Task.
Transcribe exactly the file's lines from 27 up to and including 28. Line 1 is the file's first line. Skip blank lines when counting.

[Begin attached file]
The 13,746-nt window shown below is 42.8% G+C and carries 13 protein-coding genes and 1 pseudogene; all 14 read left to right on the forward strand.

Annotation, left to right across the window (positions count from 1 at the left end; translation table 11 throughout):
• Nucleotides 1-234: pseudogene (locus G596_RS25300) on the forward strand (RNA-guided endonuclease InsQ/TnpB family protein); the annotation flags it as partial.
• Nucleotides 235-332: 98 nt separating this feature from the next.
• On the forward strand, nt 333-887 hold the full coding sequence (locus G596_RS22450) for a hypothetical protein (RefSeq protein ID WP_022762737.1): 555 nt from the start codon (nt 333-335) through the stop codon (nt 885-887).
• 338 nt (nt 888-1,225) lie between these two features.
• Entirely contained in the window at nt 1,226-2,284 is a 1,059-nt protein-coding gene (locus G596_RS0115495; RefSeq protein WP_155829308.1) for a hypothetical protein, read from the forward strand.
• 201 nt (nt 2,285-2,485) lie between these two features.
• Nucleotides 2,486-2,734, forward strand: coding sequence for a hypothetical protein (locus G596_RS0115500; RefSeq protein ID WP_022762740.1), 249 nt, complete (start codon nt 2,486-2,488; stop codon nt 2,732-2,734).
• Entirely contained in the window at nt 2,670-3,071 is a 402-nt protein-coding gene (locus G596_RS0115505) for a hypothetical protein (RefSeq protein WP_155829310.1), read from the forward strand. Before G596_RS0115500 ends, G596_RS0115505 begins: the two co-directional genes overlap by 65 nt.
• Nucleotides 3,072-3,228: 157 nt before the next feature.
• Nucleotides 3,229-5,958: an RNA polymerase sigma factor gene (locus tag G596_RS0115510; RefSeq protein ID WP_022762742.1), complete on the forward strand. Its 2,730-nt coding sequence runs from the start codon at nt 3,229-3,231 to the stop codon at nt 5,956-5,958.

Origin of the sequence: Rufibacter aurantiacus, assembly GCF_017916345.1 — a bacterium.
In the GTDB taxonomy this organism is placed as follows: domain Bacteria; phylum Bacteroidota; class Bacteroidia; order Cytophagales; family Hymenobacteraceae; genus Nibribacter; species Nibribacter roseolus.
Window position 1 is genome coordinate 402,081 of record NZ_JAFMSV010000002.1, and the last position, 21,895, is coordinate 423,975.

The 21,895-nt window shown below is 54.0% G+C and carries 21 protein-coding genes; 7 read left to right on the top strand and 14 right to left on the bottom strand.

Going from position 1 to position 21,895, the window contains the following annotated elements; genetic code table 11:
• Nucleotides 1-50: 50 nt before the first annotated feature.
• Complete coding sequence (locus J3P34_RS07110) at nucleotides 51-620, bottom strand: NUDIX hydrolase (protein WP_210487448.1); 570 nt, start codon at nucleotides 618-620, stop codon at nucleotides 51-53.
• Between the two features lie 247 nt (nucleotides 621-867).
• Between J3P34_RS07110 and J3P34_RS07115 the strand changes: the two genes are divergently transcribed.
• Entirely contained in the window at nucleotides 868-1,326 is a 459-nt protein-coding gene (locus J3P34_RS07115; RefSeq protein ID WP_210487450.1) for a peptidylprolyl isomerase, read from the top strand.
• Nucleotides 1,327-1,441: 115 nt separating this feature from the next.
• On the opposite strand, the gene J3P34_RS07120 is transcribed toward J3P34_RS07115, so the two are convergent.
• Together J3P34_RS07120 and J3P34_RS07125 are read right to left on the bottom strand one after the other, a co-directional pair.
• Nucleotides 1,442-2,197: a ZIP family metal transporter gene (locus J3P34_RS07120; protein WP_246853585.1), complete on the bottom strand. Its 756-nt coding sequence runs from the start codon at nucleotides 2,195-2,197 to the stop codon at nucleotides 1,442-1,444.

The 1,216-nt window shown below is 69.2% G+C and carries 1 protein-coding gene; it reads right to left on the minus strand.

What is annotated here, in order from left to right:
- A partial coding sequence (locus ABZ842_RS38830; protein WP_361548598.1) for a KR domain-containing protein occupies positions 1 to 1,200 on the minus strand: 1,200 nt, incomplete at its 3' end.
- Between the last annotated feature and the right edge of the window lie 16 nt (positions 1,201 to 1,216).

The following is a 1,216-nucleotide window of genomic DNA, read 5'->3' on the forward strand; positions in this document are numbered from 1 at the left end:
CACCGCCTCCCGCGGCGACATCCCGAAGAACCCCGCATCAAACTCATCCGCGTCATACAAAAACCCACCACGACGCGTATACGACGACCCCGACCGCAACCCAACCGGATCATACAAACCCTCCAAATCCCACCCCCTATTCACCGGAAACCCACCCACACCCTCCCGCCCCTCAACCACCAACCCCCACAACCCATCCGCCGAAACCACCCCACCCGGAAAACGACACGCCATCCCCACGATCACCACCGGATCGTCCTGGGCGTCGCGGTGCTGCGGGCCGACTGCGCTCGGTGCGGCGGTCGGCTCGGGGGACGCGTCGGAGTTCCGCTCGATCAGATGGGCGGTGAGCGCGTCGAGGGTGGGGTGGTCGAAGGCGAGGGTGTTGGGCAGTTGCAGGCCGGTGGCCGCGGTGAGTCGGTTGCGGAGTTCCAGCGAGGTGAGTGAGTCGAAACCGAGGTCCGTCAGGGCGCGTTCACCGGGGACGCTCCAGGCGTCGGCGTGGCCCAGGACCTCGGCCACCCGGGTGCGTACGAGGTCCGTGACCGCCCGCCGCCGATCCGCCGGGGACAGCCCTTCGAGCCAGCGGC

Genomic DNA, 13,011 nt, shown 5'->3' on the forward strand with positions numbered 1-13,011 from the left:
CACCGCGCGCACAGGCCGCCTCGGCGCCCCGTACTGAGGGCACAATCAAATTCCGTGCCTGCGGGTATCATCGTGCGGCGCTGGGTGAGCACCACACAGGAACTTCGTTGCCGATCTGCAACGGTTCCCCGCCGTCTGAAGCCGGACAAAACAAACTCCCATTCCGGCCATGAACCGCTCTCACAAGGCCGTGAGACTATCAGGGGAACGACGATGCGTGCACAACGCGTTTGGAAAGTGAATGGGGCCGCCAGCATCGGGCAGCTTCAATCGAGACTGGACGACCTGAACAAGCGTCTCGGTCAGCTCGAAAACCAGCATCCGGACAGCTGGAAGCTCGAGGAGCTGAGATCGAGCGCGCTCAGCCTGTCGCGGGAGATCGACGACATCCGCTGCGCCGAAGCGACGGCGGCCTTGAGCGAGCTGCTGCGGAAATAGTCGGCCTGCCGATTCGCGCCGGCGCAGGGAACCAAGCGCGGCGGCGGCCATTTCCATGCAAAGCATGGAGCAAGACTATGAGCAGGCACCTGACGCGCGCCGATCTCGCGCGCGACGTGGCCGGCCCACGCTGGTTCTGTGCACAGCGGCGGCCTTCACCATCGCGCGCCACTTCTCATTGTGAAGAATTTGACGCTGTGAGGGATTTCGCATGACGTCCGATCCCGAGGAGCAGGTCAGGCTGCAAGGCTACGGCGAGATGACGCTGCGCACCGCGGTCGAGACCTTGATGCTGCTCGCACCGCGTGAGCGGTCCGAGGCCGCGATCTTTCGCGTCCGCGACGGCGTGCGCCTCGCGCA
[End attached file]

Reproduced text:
The 1,216-nt window shown below is 69.2% G+C and carries 1 protein-coding gene; it reads right to left on the minus strand.

What is annotated here, in order from left to right: